Authorities in the Belgian capital Brussels called off the city’s traditional New Year’s Eve fireworks display on Wednesday, citing fears of a militant attack.
“Together with the interior minister, we’ve decided to not have the celebrations on Thursday evening,” Brussels mayor Yvan Mayeur told the state broadcaster RTBF.
The two people arrested, who were likely to appear in court on Thursday, belong to the notorious Kamikaze Riders, a motorbike club whose members are mostly of North African origin and whose bike stunts can be seen in various online videos.
At least one other Kamikaze Riders member, Abdelouafi Eloussaki, was investigated in the past for possible links to Islamic radicalism, but his former lawyer said no connection was ever found. However, Eloussaki's two brothers did go to Syria, where one was killed in action and the other badly wounded.
Heart of Paris attacks investigation
Abderrahim Lahlali, the lawyer for a deceased member of the Kamikaze Riders, said the biker group was founded in 2003.
"This is a group of youngsters from different — and that's important to know — nationalities, and different beliefs," Lahlali added.
Belgian police also detained another as yet unnamed person for questioning on Wednesday following a new search in the troubled Brussels neighbourhood of Molenbeek in connection with the November 13 Paris attacks, prosecutors said.
Belgium has been at the heart of investigations into attacks in Paris in which 130 people were killed.
Two of the Paris suicide bombers, Brahim Abdeslam and Bilal Hadfi, had been living in Belgium. On Wednesday, a source close to the French investigation confirmed a report that said at least one man was suspected of having coordinated the attacks by mobile phone from Belgium as they were being carried out.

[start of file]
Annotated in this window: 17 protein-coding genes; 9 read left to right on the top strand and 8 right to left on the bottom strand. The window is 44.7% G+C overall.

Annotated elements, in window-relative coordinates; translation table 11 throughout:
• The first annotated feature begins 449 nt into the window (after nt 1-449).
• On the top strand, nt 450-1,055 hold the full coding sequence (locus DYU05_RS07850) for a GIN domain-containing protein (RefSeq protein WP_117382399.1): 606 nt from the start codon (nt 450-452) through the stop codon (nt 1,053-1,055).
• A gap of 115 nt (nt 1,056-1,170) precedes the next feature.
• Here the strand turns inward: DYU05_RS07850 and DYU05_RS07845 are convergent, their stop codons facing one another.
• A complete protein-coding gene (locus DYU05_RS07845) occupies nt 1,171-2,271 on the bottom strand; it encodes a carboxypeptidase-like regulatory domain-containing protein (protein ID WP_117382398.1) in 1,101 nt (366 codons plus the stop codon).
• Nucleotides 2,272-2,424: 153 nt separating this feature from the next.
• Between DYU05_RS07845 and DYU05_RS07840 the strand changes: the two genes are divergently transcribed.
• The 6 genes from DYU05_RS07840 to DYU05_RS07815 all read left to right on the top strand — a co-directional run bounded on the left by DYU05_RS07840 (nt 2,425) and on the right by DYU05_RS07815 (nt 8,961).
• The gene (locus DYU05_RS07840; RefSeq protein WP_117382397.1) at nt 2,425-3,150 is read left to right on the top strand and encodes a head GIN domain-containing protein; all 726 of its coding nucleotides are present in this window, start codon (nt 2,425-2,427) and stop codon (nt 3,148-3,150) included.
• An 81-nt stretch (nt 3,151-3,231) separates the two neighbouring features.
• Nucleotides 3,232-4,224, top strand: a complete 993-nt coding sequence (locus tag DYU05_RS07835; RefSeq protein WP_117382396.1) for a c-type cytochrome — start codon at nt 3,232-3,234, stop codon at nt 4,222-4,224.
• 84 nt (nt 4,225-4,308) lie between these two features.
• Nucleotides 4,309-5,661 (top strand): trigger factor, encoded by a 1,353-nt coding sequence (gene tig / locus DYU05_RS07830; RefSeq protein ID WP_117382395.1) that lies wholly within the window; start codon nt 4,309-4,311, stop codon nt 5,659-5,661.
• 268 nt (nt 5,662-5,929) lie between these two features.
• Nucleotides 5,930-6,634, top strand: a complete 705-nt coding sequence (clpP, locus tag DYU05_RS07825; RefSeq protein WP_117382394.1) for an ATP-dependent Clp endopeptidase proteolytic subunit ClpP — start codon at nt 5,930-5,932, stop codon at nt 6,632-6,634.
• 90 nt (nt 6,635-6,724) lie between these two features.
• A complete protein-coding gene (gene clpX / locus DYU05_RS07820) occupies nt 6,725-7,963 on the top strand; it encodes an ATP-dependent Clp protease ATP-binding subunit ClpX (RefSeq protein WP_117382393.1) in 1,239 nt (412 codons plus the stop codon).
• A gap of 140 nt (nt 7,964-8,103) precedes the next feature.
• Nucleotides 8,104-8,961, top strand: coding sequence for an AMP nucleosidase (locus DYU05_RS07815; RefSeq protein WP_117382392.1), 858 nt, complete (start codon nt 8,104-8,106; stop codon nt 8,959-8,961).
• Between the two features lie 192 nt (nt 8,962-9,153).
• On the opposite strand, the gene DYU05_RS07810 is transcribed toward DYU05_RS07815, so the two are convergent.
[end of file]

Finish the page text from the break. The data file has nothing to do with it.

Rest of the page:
Brussels last cancelled its New Year fireworks in 2007, when it was also on high alert after a plan was foiled to free Tunisian Nizar Trabelsi, convicted of plotting to blow up a military base.
Global jihadist threat
The security clampdown comes at a time of heightened fears about the global jihadist threat after a wave of attacks around the world, many claimed by supporters of the Islamic State group.
In New York City, where one million people pack into Times Square every year, officials said that 6,000 officers, some plainclothes, would be on hand to watch over celebrations.
Mayor Bill de Blasio on Tuesday said the security measures this year would be “more extensive than ever” and include more than 500 police trained in preventing terror attacks.
“We’ll have a huge number of police out on New Year’s Eve, including a lot of our new anti-terror force, the Critical Response Command,” he said.
In Muslim majority Somalia, often targeted by Islamists, the government has banned celebrations of Christmas and New Year for fear of attacks.
Europe has been particularly fearful of being targeted by jihadists that have snuck in as part of a wave of refugees fleeing war in the Middle East, particularly strife-torn Syria.
In Germany, which has welcomed one million refugees this year, many shelters have also banned firecrackers and pyrotechnics to protect asylum seekers from reliving the trauma of wars they fled.
(FRANCE 24 with AFP, AP, REUTERS)
Date created : 2015-12-30